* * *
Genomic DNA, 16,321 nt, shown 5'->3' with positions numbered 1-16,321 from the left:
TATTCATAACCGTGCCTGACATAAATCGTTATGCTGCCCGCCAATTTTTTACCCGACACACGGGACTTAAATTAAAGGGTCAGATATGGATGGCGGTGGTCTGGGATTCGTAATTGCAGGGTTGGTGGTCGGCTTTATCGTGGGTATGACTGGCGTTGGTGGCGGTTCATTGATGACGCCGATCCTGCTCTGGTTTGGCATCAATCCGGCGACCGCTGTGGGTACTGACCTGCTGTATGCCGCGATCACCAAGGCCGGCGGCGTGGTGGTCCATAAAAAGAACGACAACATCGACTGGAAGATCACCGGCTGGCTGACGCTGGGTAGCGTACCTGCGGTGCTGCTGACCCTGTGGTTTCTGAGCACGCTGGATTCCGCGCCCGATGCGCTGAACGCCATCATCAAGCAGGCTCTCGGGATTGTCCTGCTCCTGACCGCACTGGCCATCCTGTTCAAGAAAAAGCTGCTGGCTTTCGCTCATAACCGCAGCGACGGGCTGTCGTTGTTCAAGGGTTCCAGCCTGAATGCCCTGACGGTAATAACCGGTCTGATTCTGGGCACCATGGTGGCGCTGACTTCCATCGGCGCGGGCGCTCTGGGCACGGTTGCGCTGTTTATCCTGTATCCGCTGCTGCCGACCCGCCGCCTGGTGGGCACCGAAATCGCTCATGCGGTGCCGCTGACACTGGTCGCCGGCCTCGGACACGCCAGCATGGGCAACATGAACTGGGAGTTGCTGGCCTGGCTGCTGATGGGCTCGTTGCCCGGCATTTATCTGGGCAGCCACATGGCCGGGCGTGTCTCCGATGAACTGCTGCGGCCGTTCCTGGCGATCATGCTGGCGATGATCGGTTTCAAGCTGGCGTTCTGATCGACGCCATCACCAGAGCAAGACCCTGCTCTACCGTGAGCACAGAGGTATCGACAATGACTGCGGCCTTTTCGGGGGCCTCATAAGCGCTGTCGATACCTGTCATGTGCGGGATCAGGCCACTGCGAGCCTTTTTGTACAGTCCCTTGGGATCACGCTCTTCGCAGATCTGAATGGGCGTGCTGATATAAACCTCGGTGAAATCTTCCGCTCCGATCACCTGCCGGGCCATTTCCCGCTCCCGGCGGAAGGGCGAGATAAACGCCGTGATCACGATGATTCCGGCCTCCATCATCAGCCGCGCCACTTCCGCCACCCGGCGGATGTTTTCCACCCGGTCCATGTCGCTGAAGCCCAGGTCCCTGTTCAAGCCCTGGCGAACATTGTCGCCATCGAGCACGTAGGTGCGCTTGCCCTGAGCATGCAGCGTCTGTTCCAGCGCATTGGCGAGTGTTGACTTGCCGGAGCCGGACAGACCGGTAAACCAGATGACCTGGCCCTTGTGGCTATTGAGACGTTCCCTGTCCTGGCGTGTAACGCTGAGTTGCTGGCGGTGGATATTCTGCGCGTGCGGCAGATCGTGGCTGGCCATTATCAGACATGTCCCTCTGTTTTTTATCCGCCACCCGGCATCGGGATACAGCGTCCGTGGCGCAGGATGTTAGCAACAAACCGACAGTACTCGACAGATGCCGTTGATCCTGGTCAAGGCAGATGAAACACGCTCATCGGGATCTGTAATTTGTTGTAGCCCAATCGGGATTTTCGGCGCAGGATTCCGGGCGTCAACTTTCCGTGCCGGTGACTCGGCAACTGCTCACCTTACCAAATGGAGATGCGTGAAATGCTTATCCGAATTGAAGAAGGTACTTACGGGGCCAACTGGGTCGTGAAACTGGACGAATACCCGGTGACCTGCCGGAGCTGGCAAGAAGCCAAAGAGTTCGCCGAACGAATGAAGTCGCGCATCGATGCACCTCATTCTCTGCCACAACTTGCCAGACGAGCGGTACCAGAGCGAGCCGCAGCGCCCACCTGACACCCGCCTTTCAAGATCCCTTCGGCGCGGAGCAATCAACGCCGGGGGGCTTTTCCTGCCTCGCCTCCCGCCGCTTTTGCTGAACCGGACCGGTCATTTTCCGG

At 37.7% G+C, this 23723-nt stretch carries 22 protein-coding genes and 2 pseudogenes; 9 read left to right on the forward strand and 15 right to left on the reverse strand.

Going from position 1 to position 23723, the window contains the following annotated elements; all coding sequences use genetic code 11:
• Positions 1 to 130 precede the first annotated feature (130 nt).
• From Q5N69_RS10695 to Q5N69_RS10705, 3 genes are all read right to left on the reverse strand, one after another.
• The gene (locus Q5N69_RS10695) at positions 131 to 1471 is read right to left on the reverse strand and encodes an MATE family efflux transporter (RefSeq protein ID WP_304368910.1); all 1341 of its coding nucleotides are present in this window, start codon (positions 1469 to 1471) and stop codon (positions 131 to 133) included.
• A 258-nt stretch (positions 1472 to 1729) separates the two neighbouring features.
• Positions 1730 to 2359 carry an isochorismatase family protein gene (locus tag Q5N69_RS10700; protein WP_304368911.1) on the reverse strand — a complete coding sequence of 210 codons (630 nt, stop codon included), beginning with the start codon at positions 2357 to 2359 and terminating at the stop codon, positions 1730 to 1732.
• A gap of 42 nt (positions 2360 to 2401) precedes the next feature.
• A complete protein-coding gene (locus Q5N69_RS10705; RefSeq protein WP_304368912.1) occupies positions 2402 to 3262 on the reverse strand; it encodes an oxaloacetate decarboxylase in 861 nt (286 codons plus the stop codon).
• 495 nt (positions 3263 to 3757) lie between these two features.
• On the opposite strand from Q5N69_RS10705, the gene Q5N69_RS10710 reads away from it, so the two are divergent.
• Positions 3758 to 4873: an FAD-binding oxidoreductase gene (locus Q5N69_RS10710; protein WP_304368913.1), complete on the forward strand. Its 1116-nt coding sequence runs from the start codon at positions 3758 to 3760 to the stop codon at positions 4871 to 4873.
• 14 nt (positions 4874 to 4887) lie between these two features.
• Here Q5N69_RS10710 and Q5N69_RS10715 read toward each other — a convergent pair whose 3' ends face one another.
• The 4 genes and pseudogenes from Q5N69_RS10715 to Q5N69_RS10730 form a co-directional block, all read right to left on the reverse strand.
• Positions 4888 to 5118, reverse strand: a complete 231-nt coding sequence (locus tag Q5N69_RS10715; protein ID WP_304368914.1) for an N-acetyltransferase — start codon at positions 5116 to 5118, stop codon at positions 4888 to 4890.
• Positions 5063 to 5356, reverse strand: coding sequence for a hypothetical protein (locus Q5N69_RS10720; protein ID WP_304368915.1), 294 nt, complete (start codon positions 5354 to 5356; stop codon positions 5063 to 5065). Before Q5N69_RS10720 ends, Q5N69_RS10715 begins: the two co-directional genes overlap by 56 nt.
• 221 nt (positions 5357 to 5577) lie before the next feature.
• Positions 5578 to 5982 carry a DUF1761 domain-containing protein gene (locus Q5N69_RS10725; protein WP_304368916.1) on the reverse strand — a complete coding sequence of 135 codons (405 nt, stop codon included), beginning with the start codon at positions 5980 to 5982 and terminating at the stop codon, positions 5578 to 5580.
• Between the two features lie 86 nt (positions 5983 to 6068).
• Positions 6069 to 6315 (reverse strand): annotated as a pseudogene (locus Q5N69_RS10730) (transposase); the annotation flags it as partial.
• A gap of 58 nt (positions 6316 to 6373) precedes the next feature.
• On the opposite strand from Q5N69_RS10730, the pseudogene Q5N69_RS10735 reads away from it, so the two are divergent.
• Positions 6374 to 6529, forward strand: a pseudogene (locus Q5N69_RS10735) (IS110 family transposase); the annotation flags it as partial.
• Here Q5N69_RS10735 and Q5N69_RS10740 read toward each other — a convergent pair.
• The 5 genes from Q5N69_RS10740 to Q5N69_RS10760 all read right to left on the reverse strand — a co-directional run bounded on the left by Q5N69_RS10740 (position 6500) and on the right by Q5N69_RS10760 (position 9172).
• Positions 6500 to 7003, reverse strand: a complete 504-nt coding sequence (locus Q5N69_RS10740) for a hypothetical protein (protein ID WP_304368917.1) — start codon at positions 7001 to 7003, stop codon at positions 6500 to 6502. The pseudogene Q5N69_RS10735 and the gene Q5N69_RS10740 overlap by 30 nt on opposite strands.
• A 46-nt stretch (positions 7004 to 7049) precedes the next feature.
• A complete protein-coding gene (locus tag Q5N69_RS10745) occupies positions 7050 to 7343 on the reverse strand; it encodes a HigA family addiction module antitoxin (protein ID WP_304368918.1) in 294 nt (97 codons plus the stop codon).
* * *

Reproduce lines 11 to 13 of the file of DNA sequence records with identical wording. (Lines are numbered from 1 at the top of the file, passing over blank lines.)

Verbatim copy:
• A complete protein-coding gene (locus Q5N69_RS10705; RefSeq protein WP_304368912.1) occupies positions 2402 to 3262 on the reverse strand; it encodes an oxaloacetate decarboxylase in 861 nt (286 codons plus the stop codon).
• 495 nt (positions 3263 to 3757) lie between these two features.
• On the opposite strand from Q5N69_RS10705, the gene Q5N69_RS10710 reads away from it, so the two are divergent.